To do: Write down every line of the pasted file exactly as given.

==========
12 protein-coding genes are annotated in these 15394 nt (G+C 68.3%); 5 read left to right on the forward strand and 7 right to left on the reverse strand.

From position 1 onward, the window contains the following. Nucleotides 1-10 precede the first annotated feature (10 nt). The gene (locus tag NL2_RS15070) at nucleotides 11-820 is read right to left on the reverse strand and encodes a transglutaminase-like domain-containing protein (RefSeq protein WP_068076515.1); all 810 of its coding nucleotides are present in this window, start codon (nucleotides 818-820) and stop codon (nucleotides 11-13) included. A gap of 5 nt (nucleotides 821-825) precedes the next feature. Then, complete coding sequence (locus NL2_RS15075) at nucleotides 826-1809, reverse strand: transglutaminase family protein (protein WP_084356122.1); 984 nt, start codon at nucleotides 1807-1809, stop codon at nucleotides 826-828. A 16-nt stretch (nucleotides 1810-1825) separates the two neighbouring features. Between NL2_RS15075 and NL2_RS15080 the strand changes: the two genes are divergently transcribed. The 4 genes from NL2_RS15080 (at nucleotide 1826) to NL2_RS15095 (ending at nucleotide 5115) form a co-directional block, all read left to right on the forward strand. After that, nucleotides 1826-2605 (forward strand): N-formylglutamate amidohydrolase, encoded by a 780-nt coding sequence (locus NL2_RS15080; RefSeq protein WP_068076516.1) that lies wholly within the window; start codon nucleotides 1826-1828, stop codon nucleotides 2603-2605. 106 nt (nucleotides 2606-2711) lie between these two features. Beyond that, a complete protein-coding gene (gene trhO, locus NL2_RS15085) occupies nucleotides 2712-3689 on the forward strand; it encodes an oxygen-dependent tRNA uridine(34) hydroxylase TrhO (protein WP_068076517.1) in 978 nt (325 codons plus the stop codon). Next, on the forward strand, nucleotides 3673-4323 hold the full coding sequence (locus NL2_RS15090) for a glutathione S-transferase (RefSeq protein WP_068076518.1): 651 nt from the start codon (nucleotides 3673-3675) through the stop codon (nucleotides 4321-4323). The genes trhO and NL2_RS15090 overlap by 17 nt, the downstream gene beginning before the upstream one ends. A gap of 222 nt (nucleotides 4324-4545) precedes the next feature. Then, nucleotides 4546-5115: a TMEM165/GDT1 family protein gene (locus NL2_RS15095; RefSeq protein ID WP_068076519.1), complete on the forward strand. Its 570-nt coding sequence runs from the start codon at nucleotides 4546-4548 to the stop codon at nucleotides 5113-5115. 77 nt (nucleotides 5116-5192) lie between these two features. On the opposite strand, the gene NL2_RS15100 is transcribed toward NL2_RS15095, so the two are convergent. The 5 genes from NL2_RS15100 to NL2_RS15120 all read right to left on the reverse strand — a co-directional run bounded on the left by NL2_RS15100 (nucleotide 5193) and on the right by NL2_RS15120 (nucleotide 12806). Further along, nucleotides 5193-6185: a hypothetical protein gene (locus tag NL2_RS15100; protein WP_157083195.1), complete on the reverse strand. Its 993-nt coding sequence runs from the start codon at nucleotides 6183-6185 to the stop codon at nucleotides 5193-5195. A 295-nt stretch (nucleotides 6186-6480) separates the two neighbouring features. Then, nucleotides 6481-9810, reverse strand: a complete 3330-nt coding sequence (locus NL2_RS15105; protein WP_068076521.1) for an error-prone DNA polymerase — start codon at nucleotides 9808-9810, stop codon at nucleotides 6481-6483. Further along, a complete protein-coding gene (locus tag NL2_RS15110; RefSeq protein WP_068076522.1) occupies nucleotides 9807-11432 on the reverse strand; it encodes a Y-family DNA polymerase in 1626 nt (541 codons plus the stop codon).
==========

12 protein-coding genes are annotated in these 15394 nt (G+C 68.3%); 5 read left to right on the forward strand and 7 right to left on the reverse strand.

From position 1 onward, the window contains the following. Nucleotides 1-10 precede the first annotated feature (10 nt). The gene (locus tag NL2_RS15070) at nucleotides 11-820 is read right to left on the reverse strand and encodes a transglutaminase-like domain-containing protein (RefSeq protein WP_068076515.1); all 810 of its coding nucleotides are present in this window, start codon (nucleotides 818-820) and stop codon (nucleotides 11-13) included. A gap of 5 nt (nucleotides 821-825) precedes the next feature. Then, complete coding sequence (locus NL2_RS15075) at nucleotides 826-1809, reverse strand: transglutaminase family protein (protein WP_084356122.1); 984 nt, start codon at nucleotides 1807-1809, stop codon at nucleotides 826-828. A 16-nt stretch (nucleotides 1810-1825) separates the two neighbouring features. Between NL2_RS15075 and NL2_RS15080 the strand changes: the two genes are divergently transcribed. The 4 genes from NL2_RS15080 (at nucleotide 1826) to NL2_RS15095 (ending at nucleotide 5115) form a co-directional block, all read left to right on the forward strand. After that, nucleotides 1826-2605 (forward strand): N-formylglutamate amidohydrolase, encoded by a 780-nt coding sequence (locus NL2_RS15080; RefSeq protein WP_068076516.1) that lies wholly within the window; start codon nucleotides 1826-1828, stop codon nucleotides 2603-2605. 106 nt (nucleotides 2606-2711) lie between these two features. Beyond that, a complete protein-coding gene (gene trhO, locus NL2_RS15085) occupies nucleotides 2712-3689 on the forward strand; it encodes an oxygen-dependent tRNA uridine(34) hydroxylase TrhO (protein WP_068076517.1) in 978 nt (325 codons plus the stop codon). Next, on the forward strand, nucleotides 3673-4323 hold the full coding sequence (locus NL2_RS15090) for a glutathione S-transferase (RefSeq protein WP_068076518.1): 651 nt from the start codon (nucleotides 3673-3675) through the stop codon (nucleotides 4321-4323). The genes trhO and NL2_RS15090 overlap by 17 nt, the downstream gene beginning before the upstream one ends. A gap of 222 nt (nucleotides 4324-4545) precedes the next feature. Then, nucleotides 4546-5115: a TMEM165/GDT1 family protein gene (locus NL2_RS15095; RefSeq protein ID WP_068076519.1), complete on the forward strand. Its 570-nt coding sequence runs from the start codon at nucleotides 4546-4548 to the stop codon at nucleotides 5113-5115. 77 nt (nucleotides 5116-5192) lie between these two features. On the opposite strand, the gene NL2_RS15100 is transcribed toward NL2_RS15095, so the two are convergent. The 5 genes from NL2_RS15100 to NL2_RS15120 all read right to left on the reverse strand — a co-directional run bounded on the left by NL2_RS15100 (nucleotide 5193) and on the right by NL2_RS15120 (nucleotide 12806). Further along, nucleotides 5193-6185: a hypothetical protein gene (locus tag NL2_RS15100; protein WP_157083195.1), complete on the reverse strand. Its 993-nt coding sequence runs from the start codon at nucleotides 6183-6185 to the stop codon at nucleotides 5193-5195. A 295-nt stretch (nucleotides 6186-6480) separates the two neighbouring features. Then, nucleotides 6481-9810, reverse strand: a complete 3330-nt coding sequence (locus NL2_RS15105; protein WP_068076521.1) for an error-prone DNA polymerase — start codon at nucleotides 9808-9810, stop codon at nucleotides 6481-6483. Further along, a complete protein-coding gene (locus tag NL2_RS15110; RefSeq protein WP_068076522.1) occupies nucleotides 9807-11432 on the reverse strand; it encodes a Y-family DNA polymerase in 1626 nt (541 codons plus the stop codon).